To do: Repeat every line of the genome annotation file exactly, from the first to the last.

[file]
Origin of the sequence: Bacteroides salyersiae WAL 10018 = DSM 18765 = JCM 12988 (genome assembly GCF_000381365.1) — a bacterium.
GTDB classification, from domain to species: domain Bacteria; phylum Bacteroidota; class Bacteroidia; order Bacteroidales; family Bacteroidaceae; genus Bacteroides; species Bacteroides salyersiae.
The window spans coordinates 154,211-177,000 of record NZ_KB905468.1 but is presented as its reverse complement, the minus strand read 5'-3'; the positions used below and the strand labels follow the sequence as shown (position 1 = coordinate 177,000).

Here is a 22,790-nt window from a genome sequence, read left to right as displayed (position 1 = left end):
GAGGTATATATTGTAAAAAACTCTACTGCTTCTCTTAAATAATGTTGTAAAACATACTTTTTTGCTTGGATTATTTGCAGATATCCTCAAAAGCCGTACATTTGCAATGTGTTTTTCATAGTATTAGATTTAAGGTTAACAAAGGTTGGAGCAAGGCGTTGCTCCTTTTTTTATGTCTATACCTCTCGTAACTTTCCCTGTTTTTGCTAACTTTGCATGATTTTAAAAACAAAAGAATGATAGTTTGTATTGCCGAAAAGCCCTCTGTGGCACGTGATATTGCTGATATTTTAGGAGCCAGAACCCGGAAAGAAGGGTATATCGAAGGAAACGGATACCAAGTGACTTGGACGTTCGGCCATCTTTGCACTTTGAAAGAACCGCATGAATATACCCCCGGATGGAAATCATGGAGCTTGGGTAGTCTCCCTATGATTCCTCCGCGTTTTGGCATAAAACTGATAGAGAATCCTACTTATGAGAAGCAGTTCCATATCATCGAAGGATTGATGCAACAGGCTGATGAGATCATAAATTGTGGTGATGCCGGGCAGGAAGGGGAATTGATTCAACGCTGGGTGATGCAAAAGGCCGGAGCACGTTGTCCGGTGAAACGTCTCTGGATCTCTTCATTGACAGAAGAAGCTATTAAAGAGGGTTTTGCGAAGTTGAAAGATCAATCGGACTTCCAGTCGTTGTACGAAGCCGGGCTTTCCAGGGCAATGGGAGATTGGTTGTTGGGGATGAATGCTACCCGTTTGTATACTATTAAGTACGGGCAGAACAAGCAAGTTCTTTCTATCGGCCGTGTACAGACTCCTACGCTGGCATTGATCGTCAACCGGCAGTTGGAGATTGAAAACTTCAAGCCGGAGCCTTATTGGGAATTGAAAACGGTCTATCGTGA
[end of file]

Origin of the sequence: Bacteroides salyersiae WAL 10018 = DSM 18765 = JCM 12988 (genome assembly GCF_000381365.1) — a bacterium.
GTDB classification, from domain to species: domain Bacteria; phylum Bacteroidota; class Bacteroidia; order Bacteroidales; family Bacteroidaceae; genus Bacteroides; species Bacteroides salyersiae.
The window spans coordinates 154,211-177,000 of record NZ_KB905468.1 but is presented as its reverse complement, the minus strand read 5'-3'; the positions used below and the strand labels follow the sequence as shown (position 1 = coordinate 177,000).

Here is a 22,790-nt window from a genome sequence, read left to right as displayed (position 1 = left end):
GAGGTATATATTGTAAAAAACTCTACTGCTTCTCTTAAATAATGTTGTAAAACATACTTTTTTGCTTGGATTATTTGCAGATATCCTCAAAAGCCGTACATTTGCAATGTGTTTTTCATAGTATTAGATTTAAGGTTAACAAAGGTTGGAGCAAGGCGTTGCTCCTTTTTTTATGTCTATACCTCTCGTAACTTTCCCTGTTTTTGCTAACTTTGCATGATTTTAAAAACAAAAGAATGATAGTTTGTATTGCCGAAAAGCCCTCTGTGGCACGTGATATTGCTGATATTTTAGGAGCCAGAACCCGGAAAGAAGGGTATATCGAAGGAAACGGATACCAAGTGACTTGGACGTTCGGCCATCTTTGCACTTTGAAAGAACCGCATGAATATACCCCCGGATGGAAATCATGGAGCTTGGGTAGTCTCCCTATGATTCCTCCGCGTTTTGGCATAAAACTGATAGAGAATCCTACTTATGAGAAGCAGTTCCATATCATCGAAGGATTGATGCAACAGGCTGATGAGATCATAAATTGTGGTGATGCCGGGCAGGAAGGGGAATTGATTCAACGCTGGGTGATGCAAAAGGCCGGAGCACGTTGTCCGGTGAAACGTCTCTGGATCTCTTCATTGACAGAAGAAGCTATTAAAGAGGGTTTTGCGAAGTTGAAAGATCAATCGGACTTCCAGTCGTTGTACGAAGCCGGGCTTTCCAGGGCAATGGGAGATTGGTTGTTGGGGATGAATGCTACCCGTTTGTATACTATTAAGTACGGGCAGAACAAGCAAGTTCTTTCTATCGGCCGTGTACAGACTCCTACGCTGGCATTGATCGTCAACCGGCAGTTGGAGATTGAAAACTTCAAGCCGGAGCCTTATTGGGAATTGAAAACGGTCTATCGTGA